A man who stripped naked at a TSA security checkpoint in April to prove he wasn't carrying explosives was found not guilty of public indecency last week. The judge ruled the strip act was a protected form of protest.
The ruling was met with groans from TSA officers, but then, they're used to opinions going against them.
It's no secret there's a lot of anger directed at the 50,000 men and women employed by the TSA. Some of the criticism is justified and I'm thinking of those officers convicted of theft at JFK. Other stories may be little more than "noise" - may be - but when a fellow fed such as Rep. Mike Rogers, R-Ala., refers to the TSA as Thousands Standing Around or as one of the nation's "most disliked agencies," you know you have problems.
It got me to wondering how officers handle their unofficial status as the internet's "most popular punching bag." Imagine performing a job day-in and day-out that, if done right (such as a pat-down) could result in name-calling or worse; do it wrong (by letting a weapon slip through) and the consequences could be cataclysmic.
For more travel news and insights view Rick's blog at farecompare.com What follows is not particularly scientific. This is anecdotal evidence based on airport observations and casual conversation initiated by me or some of my colleagues, but it provides a glimpse of security officers in action and you might find some surprises.
1. Officers do get compliments
We know TSA officers get nasty comments, but many say the vast majority of passengers are perfectly nice and far more concerned about getting their shoes back on than engaging in either pleasant chit-chat or raging arguments.
But apparently compliments are not uncommon. An employee of mine saw this happen twice in a single security line not long ago. In the first instance, a stone-faced officer was told, "Thanks for the job you're doing, for keeping us safe," but he didn't react in the slightest. However, when another officer was complimented, he looked so startled he actually stopped what he was doing. Then he smiled.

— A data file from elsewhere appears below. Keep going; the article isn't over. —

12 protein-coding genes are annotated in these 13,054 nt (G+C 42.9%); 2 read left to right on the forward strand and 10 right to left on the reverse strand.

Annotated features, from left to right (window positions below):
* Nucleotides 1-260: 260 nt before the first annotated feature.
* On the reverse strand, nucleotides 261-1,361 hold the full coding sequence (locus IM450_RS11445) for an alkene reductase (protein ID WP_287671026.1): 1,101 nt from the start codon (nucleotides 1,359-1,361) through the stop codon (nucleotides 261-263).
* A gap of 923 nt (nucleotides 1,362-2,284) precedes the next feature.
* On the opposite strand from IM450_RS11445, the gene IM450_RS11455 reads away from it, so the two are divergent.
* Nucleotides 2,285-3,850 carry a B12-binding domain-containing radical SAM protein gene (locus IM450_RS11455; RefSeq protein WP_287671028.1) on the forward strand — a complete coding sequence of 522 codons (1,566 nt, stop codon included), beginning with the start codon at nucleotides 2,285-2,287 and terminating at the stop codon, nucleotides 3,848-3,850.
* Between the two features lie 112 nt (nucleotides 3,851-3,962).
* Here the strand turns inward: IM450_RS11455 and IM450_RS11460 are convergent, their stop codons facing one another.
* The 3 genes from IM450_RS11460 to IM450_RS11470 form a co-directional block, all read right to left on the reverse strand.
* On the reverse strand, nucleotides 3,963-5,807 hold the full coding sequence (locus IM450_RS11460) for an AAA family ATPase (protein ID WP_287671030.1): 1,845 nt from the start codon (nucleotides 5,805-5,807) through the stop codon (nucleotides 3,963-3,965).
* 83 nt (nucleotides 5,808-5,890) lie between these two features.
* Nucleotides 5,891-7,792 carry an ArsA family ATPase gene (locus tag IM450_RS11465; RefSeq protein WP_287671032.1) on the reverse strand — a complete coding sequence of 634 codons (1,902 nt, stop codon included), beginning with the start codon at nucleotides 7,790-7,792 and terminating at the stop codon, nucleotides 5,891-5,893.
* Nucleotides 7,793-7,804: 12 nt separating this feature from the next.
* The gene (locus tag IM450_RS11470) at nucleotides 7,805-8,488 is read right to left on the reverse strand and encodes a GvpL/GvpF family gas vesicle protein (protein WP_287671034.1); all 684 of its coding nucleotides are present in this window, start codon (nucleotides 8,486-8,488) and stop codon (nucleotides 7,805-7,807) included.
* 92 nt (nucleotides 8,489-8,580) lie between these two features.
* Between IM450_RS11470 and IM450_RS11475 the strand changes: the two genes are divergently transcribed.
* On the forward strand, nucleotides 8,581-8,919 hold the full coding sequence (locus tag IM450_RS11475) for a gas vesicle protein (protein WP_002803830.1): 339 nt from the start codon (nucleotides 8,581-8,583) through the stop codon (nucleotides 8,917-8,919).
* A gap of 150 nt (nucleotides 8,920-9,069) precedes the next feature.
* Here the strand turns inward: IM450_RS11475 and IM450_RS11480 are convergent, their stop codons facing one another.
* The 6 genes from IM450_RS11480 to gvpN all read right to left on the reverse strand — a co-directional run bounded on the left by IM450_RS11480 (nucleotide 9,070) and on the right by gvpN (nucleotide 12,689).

2. Officers don't get a pass from security
If you think TSA screeners merely show government ID to be whisked through the security via some sort of "professional courtesy," think again. They go through the same procedures you and I endure every time they fly. And in case you're wondering - well, let's go to #3.
3. Officers sometimes make the same security mistakes passengers do
Back in August 2006, when British officials foiled a plot to blow up some planes, the TSA banned all liquids. A month later, it reverted to the 3.4 ounce limit we know today. Some security officers have privately complained passengers should know by now that water bottles are banned, but guess what? TSA employees screw this up, too. Even big shots like spokesman Nico Melendez who told me a while back, "Sometimes, you just forget." People are human.
4. Officers don't make up the rules they follow
From everything I can see, most TSA officers are hard-working and diligent, but I won't convince anyone who hates what they do. Remember, though, these officers don't make up the rules they follow; they just promise to uphold them. If you don't like the rules, speak to a supervisor, make a complaint, contact an elected official or maybe you too will want to take your clothes off in protest (though I don't recommend this). Or you can opt out of flying altogether.
5. Yes, there are bad officers - and bad passengers
As noted earlier, there have been "bad apples" working for the TSA - sometimes, criminally bad. But that is true of most professions. Imagine if all pilots were tarred by the actions of that SkyWest captain who was under suspicion in the murder of his girlfriend, then allegedly commandeered a plane at a Utah airport, crashed it and apparently killed himself. And let's not forget the JetBlue flight attendant who cursed out passengers before exiting the plane via the escape chute, beers in hand.
Passengers don't always behave, either. In the first two weeks of this month alone, TSA screeners found 56 guns in carry-on bags, all but five of them loaded. They also found hand grenades, smoke grenades, stun guns, fireworks and enough knives to open a cutlery shop.
Passengers make foolish comments, too. The TSA's Blog claims an irate individual at the New Orleans airport said, "I will get on a flight even if I have to blow up the airport and call myself a terrorist." I'm guessing that flyer did miss the plane, but while these are all good examples of bad behavior, thankfully they are very rare. 6. Please don't mention "naked photos"
A TSA officer once said he and his colleagues have become "numb" to their reputation which may explain why at least one screener I'm aware of sometimes fibs when asked what he does for a living. I'm told it's to forestall inevitable questions about "naked photos," a reference to those X-ray images from body scan machines, which these days are about as salacious as a gingerbread man cookie cutter.
One final thought: TSA agents I've heard from say they're proud of the work they do because they believe they're helping keep the country at least a little safer. But the question remains: Is there a better way go about this?